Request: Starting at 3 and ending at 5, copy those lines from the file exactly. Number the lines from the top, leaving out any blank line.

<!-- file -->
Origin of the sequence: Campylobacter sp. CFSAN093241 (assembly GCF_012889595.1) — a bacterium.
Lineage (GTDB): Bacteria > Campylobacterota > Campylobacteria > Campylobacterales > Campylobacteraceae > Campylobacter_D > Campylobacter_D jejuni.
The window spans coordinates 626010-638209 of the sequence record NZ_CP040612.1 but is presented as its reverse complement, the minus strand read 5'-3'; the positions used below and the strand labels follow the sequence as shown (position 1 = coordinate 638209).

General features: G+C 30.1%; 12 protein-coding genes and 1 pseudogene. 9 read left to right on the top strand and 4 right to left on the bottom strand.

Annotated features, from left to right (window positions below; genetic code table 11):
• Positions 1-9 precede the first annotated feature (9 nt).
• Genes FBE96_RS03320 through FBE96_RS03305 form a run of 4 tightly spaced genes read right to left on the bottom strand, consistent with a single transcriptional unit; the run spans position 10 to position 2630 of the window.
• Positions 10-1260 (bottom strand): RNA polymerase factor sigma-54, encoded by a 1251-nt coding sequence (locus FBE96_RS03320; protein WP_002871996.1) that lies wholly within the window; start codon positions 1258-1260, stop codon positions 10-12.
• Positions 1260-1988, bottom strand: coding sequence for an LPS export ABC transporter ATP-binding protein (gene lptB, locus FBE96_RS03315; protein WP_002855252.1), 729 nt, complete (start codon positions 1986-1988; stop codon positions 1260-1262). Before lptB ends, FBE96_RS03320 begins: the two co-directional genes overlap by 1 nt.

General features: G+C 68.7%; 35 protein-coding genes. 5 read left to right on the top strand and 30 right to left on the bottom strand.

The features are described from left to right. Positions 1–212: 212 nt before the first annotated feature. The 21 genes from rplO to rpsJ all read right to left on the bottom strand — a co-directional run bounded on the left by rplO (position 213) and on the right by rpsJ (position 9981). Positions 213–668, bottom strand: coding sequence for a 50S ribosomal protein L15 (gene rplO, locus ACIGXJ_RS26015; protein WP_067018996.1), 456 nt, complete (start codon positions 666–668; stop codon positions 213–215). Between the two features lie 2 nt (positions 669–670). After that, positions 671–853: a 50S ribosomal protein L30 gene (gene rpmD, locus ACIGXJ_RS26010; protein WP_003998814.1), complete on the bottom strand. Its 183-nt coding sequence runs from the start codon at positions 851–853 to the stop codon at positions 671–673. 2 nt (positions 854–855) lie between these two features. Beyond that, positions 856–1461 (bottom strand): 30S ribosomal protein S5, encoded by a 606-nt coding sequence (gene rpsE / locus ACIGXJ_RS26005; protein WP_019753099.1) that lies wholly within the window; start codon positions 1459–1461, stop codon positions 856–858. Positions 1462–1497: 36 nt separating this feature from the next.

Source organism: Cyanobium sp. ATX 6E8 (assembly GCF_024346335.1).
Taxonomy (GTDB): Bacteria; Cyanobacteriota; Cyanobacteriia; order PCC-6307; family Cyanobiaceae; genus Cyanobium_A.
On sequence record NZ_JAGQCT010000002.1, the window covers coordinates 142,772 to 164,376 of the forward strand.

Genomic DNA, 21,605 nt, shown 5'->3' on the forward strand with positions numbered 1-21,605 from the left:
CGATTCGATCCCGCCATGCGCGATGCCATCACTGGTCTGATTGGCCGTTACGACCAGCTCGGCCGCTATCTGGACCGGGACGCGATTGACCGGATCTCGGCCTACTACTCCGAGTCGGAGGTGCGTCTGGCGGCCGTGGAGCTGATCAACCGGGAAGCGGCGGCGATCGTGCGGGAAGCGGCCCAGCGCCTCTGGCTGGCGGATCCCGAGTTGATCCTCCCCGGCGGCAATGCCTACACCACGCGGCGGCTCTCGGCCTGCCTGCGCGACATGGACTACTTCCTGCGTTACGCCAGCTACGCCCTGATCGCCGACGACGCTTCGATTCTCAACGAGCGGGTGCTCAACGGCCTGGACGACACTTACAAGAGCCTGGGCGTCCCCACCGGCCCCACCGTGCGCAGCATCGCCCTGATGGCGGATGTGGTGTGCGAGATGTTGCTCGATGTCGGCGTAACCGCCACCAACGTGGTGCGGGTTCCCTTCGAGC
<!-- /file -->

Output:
The window spans coordinates 626010-638209 of the sequence record NZ_CP040612.1 but is presented as its reverse complement, the minus strand read 5'-3'; the positions used below and the strand labels follow the sequence as shown (position 1 = coordinate 638209).

General features: G+C 30.1%; 12 protein-coding genes and 1 pseudogene. 9 read left to right on the top strand and 4 right to left on the bottom strand.

Annotated features, from left to right (window positions below; genetic code table 11):